Julie Blum, '15 (back row, center) with member of the Westbrook, CT "Energy Patrol"
Julie Blum, Bachelor of Arts in both music and environmental studies, Class of 2015, is busy finding many ways to follow her two passions. Besides having the opportunity to pursue a double major at Gettysburg College, she has been able to combine music and environment for the benefit of her home state, Connecticut.
A few years ago, Julie was invited to be on the Westbrook Energy Committee and was given the task of leading conservation education efforts. With great support from the schools and town, she implemented an “Energy Patrol” program in all three of Westbrook’s public schools. Julie wrote “Conservation Song” to complement a skit they wrote for kicking off the project at the elementary school. The young students embraced the project with great enthusiasm.
The final step was to create a music video. Julie recruited groups of all kinds – students, dancers, scouts, conservation committees, and town politicians – to “dance” to the Conservation Song. The video was posted on the Alliance for Climate Education’s web site and on Youtube. It was a fun and entertaining conclusion to a successful effort.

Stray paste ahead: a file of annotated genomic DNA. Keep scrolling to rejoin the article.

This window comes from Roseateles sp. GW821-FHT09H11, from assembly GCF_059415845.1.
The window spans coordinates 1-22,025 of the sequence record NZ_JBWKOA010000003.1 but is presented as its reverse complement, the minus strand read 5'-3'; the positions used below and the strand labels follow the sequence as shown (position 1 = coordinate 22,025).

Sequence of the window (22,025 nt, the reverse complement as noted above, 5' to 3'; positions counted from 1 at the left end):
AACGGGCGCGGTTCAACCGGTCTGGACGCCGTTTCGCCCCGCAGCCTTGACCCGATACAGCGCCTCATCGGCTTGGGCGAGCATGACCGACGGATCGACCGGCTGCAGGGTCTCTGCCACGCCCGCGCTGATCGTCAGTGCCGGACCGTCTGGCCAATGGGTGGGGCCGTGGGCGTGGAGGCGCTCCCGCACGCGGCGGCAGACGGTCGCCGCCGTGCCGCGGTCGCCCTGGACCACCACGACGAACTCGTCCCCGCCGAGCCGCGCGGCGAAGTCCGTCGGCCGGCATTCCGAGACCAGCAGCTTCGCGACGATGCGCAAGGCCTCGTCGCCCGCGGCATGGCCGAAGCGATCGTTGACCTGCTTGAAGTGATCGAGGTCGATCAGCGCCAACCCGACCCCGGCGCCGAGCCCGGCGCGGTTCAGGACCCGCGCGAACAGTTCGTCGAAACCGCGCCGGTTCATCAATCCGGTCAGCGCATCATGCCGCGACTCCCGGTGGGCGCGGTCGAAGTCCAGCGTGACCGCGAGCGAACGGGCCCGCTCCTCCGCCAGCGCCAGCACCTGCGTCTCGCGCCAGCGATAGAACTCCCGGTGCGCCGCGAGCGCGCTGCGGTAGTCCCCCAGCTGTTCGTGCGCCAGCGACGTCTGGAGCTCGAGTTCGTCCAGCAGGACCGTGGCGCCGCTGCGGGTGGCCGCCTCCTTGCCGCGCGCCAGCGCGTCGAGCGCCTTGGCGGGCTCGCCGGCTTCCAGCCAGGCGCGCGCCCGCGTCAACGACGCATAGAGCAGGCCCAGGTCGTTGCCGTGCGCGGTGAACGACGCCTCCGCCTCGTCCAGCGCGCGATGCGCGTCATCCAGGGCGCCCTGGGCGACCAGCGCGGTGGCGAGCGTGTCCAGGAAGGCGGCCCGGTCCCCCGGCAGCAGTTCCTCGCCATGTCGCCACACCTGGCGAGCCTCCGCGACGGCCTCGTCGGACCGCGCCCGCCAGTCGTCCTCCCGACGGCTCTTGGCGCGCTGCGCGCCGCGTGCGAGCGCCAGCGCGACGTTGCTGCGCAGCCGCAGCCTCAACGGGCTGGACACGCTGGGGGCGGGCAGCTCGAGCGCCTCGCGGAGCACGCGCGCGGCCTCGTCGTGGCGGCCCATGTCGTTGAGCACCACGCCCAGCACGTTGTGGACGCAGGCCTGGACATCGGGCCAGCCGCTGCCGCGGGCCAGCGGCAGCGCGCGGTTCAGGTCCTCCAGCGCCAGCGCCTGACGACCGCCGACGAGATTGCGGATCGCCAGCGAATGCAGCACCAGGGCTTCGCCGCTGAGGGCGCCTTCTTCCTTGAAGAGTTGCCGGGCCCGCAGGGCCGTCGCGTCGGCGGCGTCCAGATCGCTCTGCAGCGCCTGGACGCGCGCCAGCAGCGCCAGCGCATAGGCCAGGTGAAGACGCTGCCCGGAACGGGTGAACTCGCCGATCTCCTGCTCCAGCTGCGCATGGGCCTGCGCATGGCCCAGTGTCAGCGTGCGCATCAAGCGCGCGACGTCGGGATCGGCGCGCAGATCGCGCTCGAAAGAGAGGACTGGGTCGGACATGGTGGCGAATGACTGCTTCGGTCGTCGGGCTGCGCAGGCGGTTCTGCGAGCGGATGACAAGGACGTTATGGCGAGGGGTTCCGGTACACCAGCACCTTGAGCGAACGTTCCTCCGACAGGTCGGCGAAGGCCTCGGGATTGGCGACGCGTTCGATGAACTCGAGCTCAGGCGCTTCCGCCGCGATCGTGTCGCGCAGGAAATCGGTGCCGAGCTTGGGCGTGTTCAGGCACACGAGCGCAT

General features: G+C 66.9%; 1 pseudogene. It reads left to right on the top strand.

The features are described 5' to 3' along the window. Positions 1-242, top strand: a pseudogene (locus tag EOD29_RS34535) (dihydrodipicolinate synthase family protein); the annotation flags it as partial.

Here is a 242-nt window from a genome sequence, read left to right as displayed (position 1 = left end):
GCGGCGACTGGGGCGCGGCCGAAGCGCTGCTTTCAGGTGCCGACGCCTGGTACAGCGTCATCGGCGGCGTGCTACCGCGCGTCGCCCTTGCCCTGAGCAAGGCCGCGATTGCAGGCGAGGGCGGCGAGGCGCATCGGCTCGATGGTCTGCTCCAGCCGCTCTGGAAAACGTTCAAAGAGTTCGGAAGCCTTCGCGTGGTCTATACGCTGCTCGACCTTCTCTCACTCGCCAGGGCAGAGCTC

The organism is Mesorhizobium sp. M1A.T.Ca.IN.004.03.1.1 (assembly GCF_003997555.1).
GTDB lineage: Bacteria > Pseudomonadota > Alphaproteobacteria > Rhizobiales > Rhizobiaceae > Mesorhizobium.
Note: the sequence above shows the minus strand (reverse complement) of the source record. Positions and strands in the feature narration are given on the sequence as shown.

The connections she made with local conservation activists led to an opportunity to be a watershed assessment intern with the CT River Coastal Conservation District. This past summer, she explored and recorded data in Westbrook’s beautiful tidal streams by day and played in big bands, pit orchestras, and jazz ensembles by night.
The Connecticut Department of Energy and Environmental Protection recognized the awareness program with a “Green Circle Award”. At the award ceremony, the superintendent of a CT school system invited Julie to submit an application for an Artist in Residence position to teach conservation through music.
Also, the Connecticut Resource Recovery Authority Trash Museum learned of the conservation song and video and asked Julie to write songs for an educational slide show to be loaned out to pre-K through 2nd grade classrooms throughout Connecticut. With little time to write and record the nine songs, Julie teamed up with her mom, Cheryl, to meet the deadline. Cheryl wrote the lyrics, and then Julie created melodies and accompaniment with a Casio keyboard. Of course, with jazz sax being her specialty, she threw in some improvisation, too.
CLICK RECYCLE TO HEAR "LOOK FOR THE BIN"
Finally, in March this year, Julie was fortunate to have an opportunity to meet with a writer for National Public Radio’s “Living on Earth”, Mark Seth Lender, where she played the recycling songs for him. He was highly supportive and suggested pursuing writing children’s musical theater, even offering his assistance. The possibilities for the future keep growing. You never know where things can lead!